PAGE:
For Panama, the world economic crisis offered a perfect excuse to hit the reset button. After an unchecked growth spurt created a clutter of casinos, gated communities and glass towers in the name of Trump, the investment slump has forced a return to basics. For travellers, there’s a return to the authentic – local heartland festivals, jungle treks and lodgings in sand-floor huts in the independent Comarca de Kuna Yala. With plenty of the country still pristine, true adventure is only a boat or bus fare away. In 2011 Panama City gets greener, with the anticipated unveiling of the BíoMuseo, an innovative Frank Gehry-designed space celebrating ecological diversity. Panama City’s new Cinta Costera (Coastal Belt) creates a green stripe of waterfront paths that finishes in Casco Viejo, a stunning historic neighbourhood remade after decades of neglect. Like elsewhere, climate change and habitat destruction are taking their toll here. Panama’s inch-long golden frogs, victims of a worldwide epidemic, are fast disappearing. But the Darién Gap, considered one of the world’s wildest places, still remains roadless. Countless Panamanian islands persist without name or a sole inhabitant. Costa Rica eat your heart out.
For those who looked, Bulgaria has always had its moments – in its biggest cities, on its snow-capped peaks and great-value ski fields, on its golden-sand beaches and in ancient Black Sea port towns. Yet, over the years, with history’s contribution, Bulgaria has got lost amid its more famous neighbours. From the south, the Ottoman soldiers of present-day Turkey ran Bulgaria for 500 years. Legendary toga-clad Greeks to the south mocked Bulgaria’s strong wines (before adopting the same). More recently, the Romanians claimed the share of fame via distinguishing Latin bloodlines and Transylvania’s mystic, fangy appeal. Bulgaria sometimes feels like the odd guy out in this corner of Europe. But things are changing. Now proudly part of the 21st-century EU, Bulgaria has enjoyed more attention – and self confidence. Its ski slopes are de facto destinations for Europeans looking for cheaper alternatives, empty patches of lovely Black Sea beaches can still be found, and its quietly brilliant wine industry is flourishing. Whatever happens, Bulgarians will take it in their stride. As one local song goes, ‘We win, we lose…either way we get drunk, we’re Bulgarians!’ That oughta be on a T-shirt.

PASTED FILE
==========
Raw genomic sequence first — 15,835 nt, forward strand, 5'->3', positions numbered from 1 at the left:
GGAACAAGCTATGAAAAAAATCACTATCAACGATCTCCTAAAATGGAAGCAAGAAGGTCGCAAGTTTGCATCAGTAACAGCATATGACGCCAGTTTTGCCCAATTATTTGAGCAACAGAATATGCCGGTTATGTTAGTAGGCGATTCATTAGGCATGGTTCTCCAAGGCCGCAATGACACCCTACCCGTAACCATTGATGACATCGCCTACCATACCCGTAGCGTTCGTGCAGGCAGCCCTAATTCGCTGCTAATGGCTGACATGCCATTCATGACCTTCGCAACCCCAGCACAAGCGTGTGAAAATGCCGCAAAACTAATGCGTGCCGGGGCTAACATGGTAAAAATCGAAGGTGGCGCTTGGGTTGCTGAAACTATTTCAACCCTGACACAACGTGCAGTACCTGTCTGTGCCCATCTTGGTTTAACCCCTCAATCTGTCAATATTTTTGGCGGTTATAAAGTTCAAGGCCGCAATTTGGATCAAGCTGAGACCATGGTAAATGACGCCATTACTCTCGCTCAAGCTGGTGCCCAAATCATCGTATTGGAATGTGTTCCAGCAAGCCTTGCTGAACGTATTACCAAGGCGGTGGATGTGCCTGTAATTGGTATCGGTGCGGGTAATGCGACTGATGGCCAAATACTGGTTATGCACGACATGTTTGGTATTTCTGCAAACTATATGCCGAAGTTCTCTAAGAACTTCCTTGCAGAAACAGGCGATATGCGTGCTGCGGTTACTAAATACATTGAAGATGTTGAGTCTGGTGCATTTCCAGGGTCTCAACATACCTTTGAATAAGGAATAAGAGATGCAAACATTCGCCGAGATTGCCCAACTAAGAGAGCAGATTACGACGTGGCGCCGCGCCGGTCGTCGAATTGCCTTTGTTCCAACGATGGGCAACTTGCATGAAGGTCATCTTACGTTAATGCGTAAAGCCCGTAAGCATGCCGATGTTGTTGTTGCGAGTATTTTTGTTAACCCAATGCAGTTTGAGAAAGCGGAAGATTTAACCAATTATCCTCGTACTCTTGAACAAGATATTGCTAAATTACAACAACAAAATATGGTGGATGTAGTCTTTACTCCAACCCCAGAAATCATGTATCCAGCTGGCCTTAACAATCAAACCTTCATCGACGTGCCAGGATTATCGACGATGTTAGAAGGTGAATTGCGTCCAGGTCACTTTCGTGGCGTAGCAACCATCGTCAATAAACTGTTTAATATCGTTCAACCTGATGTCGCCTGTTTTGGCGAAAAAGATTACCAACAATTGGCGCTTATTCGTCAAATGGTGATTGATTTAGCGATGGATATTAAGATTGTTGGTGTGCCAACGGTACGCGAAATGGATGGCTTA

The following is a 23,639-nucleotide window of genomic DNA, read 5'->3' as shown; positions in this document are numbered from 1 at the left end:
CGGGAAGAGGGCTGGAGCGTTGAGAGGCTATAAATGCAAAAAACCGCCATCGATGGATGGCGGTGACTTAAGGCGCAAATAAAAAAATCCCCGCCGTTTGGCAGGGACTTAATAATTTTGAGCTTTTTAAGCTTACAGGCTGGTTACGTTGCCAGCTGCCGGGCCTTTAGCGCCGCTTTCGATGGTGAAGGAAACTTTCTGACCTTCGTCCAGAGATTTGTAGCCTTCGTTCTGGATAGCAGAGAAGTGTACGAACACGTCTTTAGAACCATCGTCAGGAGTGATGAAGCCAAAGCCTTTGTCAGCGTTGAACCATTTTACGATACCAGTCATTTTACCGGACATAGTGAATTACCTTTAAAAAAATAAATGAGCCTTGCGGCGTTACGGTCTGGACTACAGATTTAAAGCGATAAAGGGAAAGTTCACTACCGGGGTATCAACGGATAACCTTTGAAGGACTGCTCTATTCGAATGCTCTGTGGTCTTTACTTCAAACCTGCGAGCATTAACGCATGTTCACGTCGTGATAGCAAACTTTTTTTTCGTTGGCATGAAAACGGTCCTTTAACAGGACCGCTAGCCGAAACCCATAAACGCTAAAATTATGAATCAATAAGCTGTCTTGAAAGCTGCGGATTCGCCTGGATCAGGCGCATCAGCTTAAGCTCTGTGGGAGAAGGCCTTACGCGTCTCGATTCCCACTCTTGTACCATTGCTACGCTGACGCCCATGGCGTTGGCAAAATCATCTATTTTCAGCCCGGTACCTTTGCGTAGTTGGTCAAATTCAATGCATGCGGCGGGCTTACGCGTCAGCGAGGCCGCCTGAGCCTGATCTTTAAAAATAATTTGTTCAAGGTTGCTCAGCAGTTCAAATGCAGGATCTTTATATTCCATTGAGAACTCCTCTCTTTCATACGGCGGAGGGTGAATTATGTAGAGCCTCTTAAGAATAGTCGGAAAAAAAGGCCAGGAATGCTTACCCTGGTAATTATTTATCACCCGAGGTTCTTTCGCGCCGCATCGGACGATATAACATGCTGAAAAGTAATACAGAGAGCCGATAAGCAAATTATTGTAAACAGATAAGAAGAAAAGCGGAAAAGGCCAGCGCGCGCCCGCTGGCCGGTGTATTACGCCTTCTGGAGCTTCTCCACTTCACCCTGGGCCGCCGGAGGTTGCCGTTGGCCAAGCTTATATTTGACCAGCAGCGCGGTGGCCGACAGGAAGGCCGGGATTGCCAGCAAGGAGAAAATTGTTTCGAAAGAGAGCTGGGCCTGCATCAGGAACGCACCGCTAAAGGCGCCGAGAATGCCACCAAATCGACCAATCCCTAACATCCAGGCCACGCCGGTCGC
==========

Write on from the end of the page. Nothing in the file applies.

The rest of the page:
For those in search of authentic experiences, Vanuatu is hard to beat. From mighty mountains and thunderous waterfalls to remote villages, from huge lagoons to tropical islets, there’s so much on offer, far from the crowds. Don’t expect ritzy resorts and Cancun-style nightlife; with a good choice of family-run guesthouses in traditional villages and a smattering of comfortable, romantic hideaways, it’s tailor-made for ecotourists. With 83 islands, you’re spoilt for choice. Vanuatu has recently seen an increased number of direct flights from Australia, New Zealand, New Caledonia, Fiji and the Solomon Islands – go now, before the secret’s out.